It could be easy to draw the conclusion from a lot of personal finance advice, that cutting corners whenever and wherever you can is a necessity. But is that always the case? Sometimes the true indicator of someone who understands their finances is the person who knows when to spend and when to save. Here are some items, inspired by Yahoo! Finance, you should invest it, not pinch pennies over.
I own $5 ballet flats just like everyone else. It’s an easy sell- they’re cheap, you don’t need to break them in and they go with everything. But they break in thirty seconds and manage to wreak havoc on your feet in the meantime, so are they really worth the five bucks? So much of our time is spent on our feet, it would make sense that we invest in what we wear on them. Save steadily for a period of time, and invest in shoes that are easy to wear with several outfits, comfortable and well-made. You’ll never lose money on them, and you’ll save money on the myriad of health costs that could be associated with wearing shoes of paperthin quality.
It’s the same issue as shoes- we spend a third of our lives asleep on our mattresses and not being comfortable and well-supported in that 8 hours is going to cost you more than the replacement cost- think of the health costs, the lost productivity, the annoyance of aches and pains. It’s suggested a mattress should last your 10 years, so invest for that period of time. The creaking, sagging, small board of foam kind of mattresses are not worth the money you spend on them, no matter how cheap.
Knock Off Electronics
You don’t have to buy the newest iPad or flatscreen TV, it’s perfectly okay to buy a model that’s a couple of years older and save money that way. But buying products from companies you’ve never heard of, with no warranty, just because they’re cheap, is going to cost you in the end. In all likelihood, they will break. And then you will have to replace them, because you have no warranty. And who knows, you might end up buying the reputable companies’ version you could have bought to start off with and then how ripped off will you feel?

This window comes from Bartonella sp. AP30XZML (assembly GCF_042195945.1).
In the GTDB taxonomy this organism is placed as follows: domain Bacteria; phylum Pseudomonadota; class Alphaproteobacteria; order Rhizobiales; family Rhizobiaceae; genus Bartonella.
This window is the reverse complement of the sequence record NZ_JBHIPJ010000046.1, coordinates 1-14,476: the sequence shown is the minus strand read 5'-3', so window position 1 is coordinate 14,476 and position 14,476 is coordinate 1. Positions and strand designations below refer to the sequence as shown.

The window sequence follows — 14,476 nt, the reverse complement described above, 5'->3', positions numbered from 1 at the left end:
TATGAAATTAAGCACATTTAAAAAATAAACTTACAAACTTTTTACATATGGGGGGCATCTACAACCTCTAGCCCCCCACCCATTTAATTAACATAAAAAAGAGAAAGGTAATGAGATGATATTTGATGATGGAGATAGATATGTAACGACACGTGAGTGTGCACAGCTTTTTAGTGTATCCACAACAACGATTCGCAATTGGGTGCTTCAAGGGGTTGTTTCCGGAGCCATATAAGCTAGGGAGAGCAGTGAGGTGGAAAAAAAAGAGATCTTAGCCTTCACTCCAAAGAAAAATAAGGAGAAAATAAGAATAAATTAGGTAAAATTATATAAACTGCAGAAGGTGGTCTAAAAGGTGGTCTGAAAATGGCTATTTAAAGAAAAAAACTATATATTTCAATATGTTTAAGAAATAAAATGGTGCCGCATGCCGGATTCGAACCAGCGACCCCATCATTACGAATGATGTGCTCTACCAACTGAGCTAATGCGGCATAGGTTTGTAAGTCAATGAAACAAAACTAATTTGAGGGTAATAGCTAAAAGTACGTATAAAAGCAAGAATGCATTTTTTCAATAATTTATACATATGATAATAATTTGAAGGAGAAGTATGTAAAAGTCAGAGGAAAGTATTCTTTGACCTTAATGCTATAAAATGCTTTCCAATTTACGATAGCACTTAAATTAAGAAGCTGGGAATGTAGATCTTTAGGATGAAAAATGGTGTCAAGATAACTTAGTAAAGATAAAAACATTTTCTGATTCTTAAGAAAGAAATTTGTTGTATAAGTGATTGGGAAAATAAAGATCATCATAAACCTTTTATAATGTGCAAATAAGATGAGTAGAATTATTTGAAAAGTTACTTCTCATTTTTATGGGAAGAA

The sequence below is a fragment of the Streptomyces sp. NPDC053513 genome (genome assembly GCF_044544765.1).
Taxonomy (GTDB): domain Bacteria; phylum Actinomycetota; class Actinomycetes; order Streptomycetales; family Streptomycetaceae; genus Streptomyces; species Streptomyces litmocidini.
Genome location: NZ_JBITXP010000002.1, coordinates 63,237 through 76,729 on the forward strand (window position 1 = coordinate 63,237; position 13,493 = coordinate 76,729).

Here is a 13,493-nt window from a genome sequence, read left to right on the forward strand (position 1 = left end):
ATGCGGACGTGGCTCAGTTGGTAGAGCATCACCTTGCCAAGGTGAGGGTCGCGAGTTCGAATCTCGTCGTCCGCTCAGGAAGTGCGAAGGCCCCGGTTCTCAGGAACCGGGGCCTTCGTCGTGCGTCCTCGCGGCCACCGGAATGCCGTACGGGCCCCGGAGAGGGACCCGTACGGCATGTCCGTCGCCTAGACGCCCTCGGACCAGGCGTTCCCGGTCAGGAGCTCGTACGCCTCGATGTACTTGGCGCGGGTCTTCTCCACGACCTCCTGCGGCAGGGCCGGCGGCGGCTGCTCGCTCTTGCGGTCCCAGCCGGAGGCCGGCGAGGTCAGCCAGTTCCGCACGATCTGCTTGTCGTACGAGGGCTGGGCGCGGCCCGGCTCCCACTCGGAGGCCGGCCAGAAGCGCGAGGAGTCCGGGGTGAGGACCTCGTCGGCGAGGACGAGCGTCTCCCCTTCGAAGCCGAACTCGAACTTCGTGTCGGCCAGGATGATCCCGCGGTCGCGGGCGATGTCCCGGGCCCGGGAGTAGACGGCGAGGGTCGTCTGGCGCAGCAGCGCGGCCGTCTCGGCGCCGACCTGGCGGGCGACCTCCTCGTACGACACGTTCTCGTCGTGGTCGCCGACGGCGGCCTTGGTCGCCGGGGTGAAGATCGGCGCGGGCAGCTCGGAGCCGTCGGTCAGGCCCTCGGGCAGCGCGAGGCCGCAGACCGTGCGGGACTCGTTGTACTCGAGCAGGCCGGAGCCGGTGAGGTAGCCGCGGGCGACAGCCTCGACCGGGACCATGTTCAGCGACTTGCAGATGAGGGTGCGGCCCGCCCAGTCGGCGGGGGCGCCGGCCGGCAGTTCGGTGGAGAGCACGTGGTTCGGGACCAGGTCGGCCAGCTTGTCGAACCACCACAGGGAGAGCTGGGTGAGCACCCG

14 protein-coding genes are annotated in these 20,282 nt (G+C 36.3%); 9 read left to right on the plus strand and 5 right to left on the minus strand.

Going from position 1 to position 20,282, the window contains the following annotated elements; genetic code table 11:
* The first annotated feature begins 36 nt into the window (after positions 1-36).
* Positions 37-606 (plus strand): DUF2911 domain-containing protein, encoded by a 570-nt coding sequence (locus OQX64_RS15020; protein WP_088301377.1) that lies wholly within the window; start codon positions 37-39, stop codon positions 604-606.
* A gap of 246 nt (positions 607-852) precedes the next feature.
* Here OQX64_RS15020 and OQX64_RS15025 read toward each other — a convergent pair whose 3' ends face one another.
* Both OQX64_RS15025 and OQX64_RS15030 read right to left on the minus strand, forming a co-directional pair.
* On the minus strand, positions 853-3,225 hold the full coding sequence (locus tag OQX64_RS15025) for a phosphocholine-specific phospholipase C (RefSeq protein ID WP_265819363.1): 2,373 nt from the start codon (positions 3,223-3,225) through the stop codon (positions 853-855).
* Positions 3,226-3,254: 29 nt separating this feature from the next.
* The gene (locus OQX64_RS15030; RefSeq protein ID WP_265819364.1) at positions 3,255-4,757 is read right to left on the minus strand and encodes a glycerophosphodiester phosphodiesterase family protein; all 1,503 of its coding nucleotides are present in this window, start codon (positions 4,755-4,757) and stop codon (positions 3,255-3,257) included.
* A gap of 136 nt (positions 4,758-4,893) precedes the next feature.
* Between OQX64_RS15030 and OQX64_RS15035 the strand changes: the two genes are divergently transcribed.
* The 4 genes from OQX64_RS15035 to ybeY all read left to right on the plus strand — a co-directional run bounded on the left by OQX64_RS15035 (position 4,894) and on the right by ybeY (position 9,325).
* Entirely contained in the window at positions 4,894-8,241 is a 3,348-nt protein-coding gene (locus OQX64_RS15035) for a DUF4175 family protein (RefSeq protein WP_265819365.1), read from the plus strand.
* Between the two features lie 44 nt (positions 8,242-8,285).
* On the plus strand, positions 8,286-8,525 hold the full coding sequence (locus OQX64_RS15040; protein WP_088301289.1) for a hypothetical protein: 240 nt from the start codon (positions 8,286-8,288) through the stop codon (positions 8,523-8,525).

Apparently, Australians spend $5 billion a year on food they don’t eat. Moving beyond the immorality of this statistic considering the starvation levels in the world, this also says a lot about our mentality when purchasing. Just because it is cheap, doesn’t mean it’s worth buying. If you buy no-name brands, awesome. Save money on the items you feel are an equal quality. But don’t get suckered by specials, you’ll only spend more money. Just stick to what you need.
Chairs. Cheap chairs are a complete waste of time. They’re uncomfortable, they break and they make your back sore. They really don’t have that much going for them, let’s be honest. The same is true of a lot of furniture. I love my $10 IKEA red table, it works fine. I also love my well-made kitchen table, and have been sitting on my parents’ sofa for over 10 years now to little effect. Invest. It needs to be able to stand up to the rough and tumble of every day existence.